Your natural creativity is undermined by conventional, competitive, right/wrong thinking: the view of life as a competition for scarce resources — a zero-sum game that you can’t win unless another loses.

With time-in, you release that fear-based perspective and connect with abundant Well-Being. You don’t “fix” your child, you get in touch with your Authentic Self. And when you deeply know that All Is Well, your child comes to know it, too — just by being in your Presence.

This is how great performing artists can uplift thousands of people at once. It’s how healers perform “miracles.”

Q: Isn’t time-in rewarding bad behavior?

A: No. It’s simply being kind. When you think outside the conventional box, you don’t automatically perceive unwanted behavior as “bad.” It’s like asking, “Isn’t nursing a crying baby rewarding crying?” Compassionate parents don’t consider crying to be bad, so we don’t worry that we might be rewarding it. Like crying, aggression signals a need to connect with Well-Being.

The child is always doing the best s/he can with the skills, instincts, and level of consciousness s/he has.

Q: How does the child learn that the behavior was wrong?

A: When you embrace the Creative Pleasure Principle, there’s no need to deem any behavior as “wrong,” nor to make a rule prohibiting it. Aggression simply feels unpleasant in comparison to the soulful ecstasy of loving partnership.

But aggression feels better than disempowerment, so the “aggressor” is actually trying (unskillfully) to follow pleasure back to the empowerment of partnership. The impulse is healthy; the expression needs refinement. Time-in facilitates that refinement.

Conventional thinking doesn’t trust pleasure because the culture has demonized it. Too bad, since pleasure essentially drives all of Creation.

Q: Isn’t the “victim” being neglected?

A: To keep the example simple, I wrote that nobody was hurt. Ideally, there would be other competent people on the scene (adults or older children) employing the same principles in partnership with the parent of the “aggressor.” With nobody making anyone else “wrong,” everyone’s creative energy could be focused on restoring the collective well-being.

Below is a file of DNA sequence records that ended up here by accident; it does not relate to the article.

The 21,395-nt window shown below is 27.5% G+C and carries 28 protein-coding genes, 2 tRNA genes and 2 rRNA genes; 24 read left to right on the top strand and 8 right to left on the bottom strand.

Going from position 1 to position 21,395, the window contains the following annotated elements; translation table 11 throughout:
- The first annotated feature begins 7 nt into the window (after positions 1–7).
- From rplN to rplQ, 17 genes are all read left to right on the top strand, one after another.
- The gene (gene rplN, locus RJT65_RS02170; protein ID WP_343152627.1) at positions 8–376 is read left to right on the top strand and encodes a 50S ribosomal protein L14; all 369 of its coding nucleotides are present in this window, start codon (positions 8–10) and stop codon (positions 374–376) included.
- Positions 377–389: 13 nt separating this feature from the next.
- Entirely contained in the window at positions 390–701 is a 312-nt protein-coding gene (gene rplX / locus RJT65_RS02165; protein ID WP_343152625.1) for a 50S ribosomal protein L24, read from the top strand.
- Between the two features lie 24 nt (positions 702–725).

Q: What if I have two or more kids who need time-in at the same time?

A: The question presumes that time-in is like “quality time” or “special time,” which it is not. Getting your exclusive attention isn’t the primary benefit of time-in, nor is it necessary. Your children benefit simply by being close to your “heart field” — the loving Energy you emanate as you attend to your own Center. (For more info on the heart field, click here.)

If you have additional questions or comments about Time-In, please contact me.

0 Responses to “Time-ins–far more effective and loving than time-outs”

  1. Leave a Comment

Leave a Reply

Fill in your details below or click an icon to log in:

WordPress.com Logo

You are commenting using your WordPress.com account. Log Out /  Change )

Google photo

You are commenting using your Google account. Log Out /  Change )

Twitter picture

You are commenting using your Twitter account. Log Out /  Change )

Facebook photo

You are commenting using your Facebook account. Log Out /  Change )

Connecting to %s

April 2008

%d bloggers like this: